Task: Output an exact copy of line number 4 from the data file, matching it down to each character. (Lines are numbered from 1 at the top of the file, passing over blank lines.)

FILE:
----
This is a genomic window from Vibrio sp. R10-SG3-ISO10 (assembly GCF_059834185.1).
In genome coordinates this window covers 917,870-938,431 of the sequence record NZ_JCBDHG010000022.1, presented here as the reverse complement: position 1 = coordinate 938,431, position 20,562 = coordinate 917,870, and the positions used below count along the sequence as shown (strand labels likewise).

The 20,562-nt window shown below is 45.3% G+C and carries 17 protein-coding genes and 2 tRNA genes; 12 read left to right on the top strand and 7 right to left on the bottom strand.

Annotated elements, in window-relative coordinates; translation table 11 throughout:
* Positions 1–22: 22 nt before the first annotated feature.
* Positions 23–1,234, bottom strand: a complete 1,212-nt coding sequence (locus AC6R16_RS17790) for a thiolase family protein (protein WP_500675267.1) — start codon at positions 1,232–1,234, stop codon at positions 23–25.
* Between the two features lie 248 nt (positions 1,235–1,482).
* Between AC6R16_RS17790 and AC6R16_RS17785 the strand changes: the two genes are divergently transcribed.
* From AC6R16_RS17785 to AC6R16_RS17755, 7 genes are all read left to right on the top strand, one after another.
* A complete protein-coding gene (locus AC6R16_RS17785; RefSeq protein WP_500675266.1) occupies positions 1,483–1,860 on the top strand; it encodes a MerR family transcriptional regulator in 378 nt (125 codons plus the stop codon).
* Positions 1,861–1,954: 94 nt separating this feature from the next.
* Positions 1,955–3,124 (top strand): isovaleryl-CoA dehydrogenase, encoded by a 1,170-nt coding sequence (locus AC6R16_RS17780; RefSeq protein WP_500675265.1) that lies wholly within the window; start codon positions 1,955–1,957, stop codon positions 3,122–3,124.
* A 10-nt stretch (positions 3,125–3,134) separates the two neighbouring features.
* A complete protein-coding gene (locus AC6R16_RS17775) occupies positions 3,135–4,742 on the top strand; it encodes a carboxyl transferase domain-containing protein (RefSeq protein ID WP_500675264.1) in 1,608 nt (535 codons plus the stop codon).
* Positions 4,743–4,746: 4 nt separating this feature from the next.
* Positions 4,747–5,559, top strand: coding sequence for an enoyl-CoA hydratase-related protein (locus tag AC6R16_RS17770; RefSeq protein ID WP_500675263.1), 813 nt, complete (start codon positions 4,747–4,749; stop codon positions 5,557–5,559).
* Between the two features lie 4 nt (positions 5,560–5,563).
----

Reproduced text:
Annotated elements, in window-relative coordinates; translation table 11 throughout: